Cantor’s travelmates evidently agreed with his rosy view of all things Israeli. Steve Scalise marveled at "all the things that the people of Israel have been through," while Louie Gohmert pressed Palestinian Prime Minister Salam Fayyad for a commitment to recognize Israel as a Jewish state, apparently oblivious to the fact that the status of a Muslim or a Christian in a Jewish state would be somewhat precarious. Leonard Lance called for working together against Iran while Mike Coffman noted that the Obama Administration failed to comprehend "the magnitude of this threat of Iran obtaining nuclear weapons." Perhaps Coffman and Lance should read some of the intelligence that the US government produces at great expense which reveals that Iran has no nuclear weapons program.
Congressman Pete Olson reported that he had known in "his head" how important the relationship with Israel was and, after three days, knew it also in his heart. Ileana Ros-Lehtinen, who has been to Israel seven times and is the author of numerous pro-Israel and anti-Palestinian resolutions in the House, called Israel "our US ally against the violent extremists" and twittered to her constituents a gushing account of her "amazing dinner with soldiers of the Israeli Defense Forces. Courageous young men…"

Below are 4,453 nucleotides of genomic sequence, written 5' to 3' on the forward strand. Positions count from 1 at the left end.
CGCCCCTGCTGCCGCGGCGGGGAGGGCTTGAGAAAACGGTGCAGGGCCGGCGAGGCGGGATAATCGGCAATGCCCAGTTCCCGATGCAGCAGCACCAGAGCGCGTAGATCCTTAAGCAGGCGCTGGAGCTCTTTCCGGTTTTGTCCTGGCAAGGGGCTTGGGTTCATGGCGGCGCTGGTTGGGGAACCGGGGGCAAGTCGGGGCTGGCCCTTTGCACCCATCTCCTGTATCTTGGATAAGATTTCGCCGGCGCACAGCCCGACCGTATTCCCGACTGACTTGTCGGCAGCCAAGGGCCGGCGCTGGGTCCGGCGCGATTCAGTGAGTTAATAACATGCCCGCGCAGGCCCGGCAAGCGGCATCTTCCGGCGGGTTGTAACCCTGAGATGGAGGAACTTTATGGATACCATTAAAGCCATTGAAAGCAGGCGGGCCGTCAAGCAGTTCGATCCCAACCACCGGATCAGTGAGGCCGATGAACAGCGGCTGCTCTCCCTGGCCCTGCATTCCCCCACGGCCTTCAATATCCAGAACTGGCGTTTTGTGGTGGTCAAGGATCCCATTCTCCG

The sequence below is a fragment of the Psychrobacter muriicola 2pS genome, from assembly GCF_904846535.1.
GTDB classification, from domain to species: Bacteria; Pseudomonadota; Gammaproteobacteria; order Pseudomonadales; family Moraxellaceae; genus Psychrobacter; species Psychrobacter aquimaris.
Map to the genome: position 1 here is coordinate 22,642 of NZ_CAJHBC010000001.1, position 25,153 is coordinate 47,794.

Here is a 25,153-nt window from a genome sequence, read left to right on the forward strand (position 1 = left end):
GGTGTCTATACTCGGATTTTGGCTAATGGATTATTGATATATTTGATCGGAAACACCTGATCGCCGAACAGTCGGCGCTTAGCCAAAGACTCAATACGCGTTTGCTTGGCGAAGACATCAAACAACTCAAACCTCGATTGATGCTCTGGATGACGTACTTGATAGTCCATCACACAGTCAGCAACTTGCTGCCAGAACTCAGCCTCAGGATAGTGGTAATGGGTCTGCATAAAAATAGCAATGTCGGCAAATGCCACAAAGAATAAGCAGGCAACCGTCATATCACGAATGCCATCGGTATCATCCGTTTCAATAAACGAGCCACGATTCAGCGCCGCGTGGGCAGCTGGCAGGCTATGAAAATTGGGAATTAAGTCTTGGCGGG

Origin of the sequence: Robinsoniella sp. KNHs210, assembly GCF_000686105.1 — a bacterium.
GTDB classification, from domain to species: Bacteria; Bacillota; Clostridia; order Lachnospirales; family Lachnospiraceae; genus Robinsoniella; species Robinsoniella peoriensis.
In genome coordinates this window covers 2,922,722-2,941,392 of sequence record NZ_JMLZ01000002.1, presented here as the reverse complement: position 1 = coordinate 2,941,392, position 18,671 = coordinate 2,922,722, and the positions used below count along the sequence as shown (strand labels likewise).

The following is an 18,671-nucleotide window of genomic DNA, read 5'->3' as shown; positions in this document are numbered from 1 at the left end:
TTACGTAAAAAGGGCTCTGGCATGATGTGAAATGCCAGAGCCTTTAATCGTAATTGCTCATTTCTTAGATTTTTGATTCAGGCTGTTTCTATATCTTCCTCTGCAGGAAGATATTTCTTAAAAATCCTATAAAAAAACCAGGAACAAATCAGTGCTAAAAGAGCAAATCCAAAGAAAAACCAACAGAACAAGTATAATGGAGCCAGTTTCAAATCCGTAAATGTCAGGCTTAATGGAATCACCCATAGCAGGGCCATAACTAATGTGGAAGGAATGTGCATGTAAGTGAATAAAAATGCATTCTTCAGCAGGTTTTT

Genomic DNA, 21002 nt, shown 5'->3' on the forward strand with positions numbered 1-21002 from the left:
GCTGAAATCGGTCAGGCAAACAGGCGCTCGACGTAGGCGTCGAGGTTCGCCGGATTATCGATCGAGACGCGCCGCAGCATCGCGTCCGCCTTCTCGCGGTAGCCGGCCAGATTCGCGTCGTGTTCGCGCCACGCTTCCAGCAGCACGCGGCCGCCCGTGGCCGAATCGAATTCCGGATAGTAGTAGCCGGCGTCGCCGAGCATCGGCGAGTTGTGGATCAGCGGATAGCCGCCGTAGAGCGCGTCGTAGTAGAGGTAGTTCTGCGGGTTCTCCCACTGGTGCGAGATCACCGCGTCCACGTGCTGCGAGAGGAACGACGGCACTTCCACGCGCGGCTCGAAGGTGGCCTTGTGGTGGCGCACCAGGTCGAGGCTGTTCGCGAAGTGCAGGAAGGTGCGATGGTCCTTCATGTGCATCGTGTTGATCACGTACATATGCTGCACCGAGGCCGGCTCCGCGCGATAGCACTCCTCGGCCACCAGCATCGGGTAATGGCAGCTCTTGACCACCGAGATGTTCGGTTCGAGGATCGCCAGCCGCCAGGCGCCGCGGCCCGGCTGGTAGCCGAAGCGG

Hoyer, who has been to Israel a dozen times, led the cheerleading for the Democrats. The House Majority leader contradicted his own party’s president in finding that the settlements were not a "big issue" hindering a peace agreement, noting that they should be a "subject of negotiations." The real problem for Hoyer was completely predictably the Palestinians, specifically the "unwillingness of Abbas to sit down now." Hoyer also declared Jerusalem to be a "unified city" under Israeli control and reiterated Congressman’s Gohmert’s demand that the Palestinians recognized Israel as a Jewish State, neither of which is US policy. Shelly Berkley, who has never met an Israeli she didn’t like, put it more bluntly, "The goals of this trip are to express Congress’s solidarity with the State of Israel and to find out what Israel’s needs are." Representative Kendrick Meek welcomed his opportunity to visit Israel to help him "make better decisions as a member of congress."
President George Washington counseled explicitly against getting involved in the quarrels of foreign nations. What would he think of Hoyer and Cantor and the drones that followed them to Israel on a "fact finding" trip paid for by the Israel Lobby? Words like "disloyalty" come to mind immediately, but the AIPAC trips targeting congress are signs of a deeper problem. Many congressmen undoubtedly display knee-jerk support for Israel either because it is career enhancing or because they are afraid not to. Those who truly believe that Israel’s interests are of paramount importance and that the United States ought to go to war on its behalf should perhaps find another line of work. If they retain even a shred of decency and love of country, it is time for Cantor, Hoyer and others like them to go away. They should leave quietly but do so quickly. The well-being of the United States and its citizens demands it.